The Still Evening


Solitude is a personal emotion. I vividly remember a comment made by musician Jeff Golub in Naked City that there is nothing like being in a city (New York) with X-million people looking down on you and feeling totally alone.

To me, any graphic representation of “solitude” needs to have the camera positioned very close to the subject. It doesn’t need to strive for “photorealism.” In fact it probably shouldn’t.



they said “no fanboy posting”, so i’m gonna pretend i’m giving a real crit here :wink:
(but i’m absolutely in love with your artwork)

i like the idea you’re expressing solitude over several different works. As a subject which can be taken in different lights, I think If these were my works (oh of these were my works!!) I would keep them thematically similar…
IE the last one (the orphan) has a boy experiencing solitude in one possible way… the first might have an anatomically similar stylised girl’s shadow cast on the wall… and the tower, perhaps someone sitting reflecting - and perhaps a little melancholic from atop (but styled the same… a series)

they are fantastic as they are, but if you have your heart set on conveying the strict notion of “solitude” i might look into including the subject in such a way…



Hello paraplex, thanks for your words.

The ones that include a figure or a shadow are for me rare exceptions, because the goal I want to reach is that YOU (the one that is looking the canvas) is the one wich is in the scene, and you in that place surely feel solitude, it´s the meaning of the figure lack, the figure, the shadow in the wall, all what you want… is not neccesary if you can feel inside the picture.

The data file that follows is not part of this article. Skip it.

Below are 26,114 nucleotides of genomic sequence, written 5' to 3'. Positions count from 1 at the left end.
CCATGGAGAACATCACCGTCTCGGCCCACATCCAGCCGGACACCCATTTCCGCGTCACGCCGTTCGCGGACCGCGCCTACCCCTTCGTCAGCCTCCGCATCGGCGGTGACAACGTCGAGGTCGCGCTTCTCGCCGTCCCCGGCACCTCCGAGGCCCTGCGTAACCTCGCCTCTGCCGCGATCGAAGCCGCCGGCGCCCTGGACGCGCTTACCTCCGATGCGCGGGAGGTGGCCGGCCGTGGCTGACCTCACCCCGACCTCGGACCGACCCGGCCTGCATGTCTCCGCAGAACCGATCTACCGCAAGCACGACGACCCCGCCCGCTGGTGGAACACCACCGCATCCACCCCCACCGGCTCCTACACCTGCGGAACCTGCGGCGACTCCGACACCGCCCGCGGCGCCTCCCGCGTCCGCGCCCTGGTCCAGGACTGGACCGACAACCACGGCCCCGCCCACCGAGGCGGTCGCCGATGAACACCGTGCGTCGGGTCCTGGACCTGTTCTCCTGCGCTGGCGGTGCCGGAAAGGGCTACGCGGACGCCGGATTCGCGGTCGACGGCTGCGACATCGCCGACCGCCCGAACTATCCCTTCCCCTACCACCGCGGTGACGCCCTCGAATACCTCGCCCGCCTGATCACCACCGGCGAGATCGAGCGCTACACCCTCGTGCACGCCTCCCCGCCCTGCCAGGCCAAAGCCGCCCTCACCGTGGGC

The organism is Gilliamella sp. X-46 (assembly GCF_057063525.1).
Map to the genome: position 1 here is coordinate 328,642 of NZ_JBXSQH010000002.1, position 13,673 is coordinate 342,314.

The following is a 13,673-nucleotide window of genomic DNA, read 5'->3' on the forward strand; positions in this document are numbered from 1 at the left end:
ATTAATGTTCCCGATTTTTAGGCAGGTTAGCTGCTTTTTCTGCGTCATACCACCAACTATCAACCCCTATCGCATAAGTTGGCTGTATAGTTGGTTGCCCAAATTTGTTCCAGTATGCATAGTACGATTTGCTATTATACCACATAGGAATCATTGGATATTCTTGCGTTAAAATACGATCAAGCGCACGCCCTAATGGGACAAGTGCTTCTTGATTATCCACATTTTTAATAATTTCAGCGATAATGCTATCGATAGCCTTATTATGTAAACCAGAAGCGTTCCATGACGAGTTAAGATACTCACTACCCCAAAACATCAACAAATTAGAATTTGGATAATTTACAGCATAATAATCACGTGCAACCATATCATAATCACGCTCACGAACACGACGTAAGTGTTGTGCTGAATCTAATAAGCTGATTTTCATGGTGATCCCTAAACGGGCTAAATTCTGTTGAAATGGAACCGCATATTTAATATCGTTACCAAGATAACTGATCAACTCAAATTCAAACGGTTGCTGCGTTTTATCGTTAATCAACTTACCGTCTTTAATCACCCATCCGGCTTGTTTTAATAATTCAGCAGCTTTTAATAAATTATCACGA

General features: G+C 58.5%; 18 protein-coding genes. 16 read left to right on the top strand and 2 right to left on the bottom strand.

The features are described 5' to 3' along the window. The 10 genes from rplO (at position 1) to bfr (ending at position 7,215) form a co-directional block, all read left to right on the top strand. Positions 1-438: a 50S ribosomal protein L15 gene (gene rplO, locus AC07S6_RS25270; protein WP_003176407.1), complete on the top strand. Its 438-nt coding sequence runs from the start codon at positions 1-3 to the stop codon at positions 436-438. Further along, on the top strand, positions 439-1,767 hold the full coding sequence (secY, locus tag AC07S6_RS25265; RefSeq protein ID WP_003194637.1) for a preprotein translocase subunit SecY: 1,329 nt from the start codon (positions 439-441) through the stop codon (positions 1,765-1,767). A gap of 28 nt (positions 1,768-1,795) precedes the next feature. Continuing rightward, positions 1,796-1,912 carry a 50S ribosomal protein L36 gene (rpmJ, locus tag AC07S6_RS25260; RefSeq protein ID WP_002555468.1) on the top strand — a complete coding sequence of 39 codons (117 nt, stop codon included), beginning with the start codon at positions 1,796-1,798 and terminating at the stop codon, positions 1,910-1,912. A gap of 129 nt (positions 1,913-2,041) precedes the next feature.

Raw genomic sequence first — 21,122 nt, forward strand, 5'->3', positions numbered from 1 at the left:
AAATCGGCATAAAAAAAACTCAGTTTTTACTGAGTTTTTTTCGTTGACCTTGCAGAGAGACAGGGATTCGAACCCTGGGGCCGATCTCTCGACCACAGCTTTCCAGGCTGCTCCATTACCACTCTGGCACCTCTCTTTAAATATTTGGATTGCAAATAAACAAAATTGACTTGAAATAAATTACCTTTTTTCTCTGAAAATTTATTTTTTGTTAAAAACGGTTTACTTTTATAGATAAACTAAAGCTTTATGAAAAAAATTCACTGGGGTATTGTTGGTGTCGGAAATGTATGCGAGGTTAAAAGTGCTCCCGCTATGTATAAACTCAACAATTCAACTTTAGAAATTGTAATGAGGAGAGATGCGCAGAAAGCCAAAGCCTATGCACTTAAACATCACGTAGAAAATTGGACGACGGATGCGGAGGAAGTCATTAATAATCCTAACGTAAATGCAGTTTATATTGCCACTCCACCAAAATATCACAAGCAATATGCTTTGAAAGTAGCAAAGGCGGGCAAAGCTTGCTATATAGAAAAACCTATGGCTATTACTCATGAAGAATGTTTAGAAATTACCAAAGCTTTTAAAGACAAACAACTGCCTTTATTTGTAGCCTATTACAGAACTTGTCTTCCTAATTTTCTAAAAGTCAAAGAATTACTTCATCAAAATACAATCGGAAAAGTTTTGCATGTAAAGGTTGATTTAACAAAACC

I like all your pictures, and I read a lot of interresting opinions about those, For me the first is the best to express solitude, despite of the strange perspective of the image. I tell you why: when I looked at it I had 2 impressions: 1. it is sunset, the lightpost (a person) is alone, and soon it will be in total darkness, and maybe theres noone to turn him on (to bring him home). Second feeling, is that the sun going down, and slightly coming closer to us, so the shadow of the wall going to catch the lamp. So the image for me is expressing that the darkness is coming. This is why I like more than the others.


I see solitude in the first image thus:
The object experiencing solitude (to me at least) is the lamp post.
The lamp post is itself a light emiting object, and it’s being singled out in this painting, the shadow of a single lamp post being cast by the bright light of what appears to be the setting sun (colour of the wall on the left and the long, shallow shadows imply this).
The sunlight is of a similar nature to the lamp in that they both emit light, but yet it’s not, because the lamp provides light, when the sun is down. Even so, after the sun sets, this lamp post will be alone, casting it’s light in to an open space (There are no other shadows near this lamp post, so one must assume that it is alone, in a vast open space, for the setting sun to be casting such a shadow on the wall to the left)
The colour of the shadow itself in contrast to the colour of the sun hitting the wall, sets it apart from the middle ground of the painting, but ties it with the foreground. The foreground of the painting ties the alley and the lampost together. The shadows in the ally, are where this lampost should be.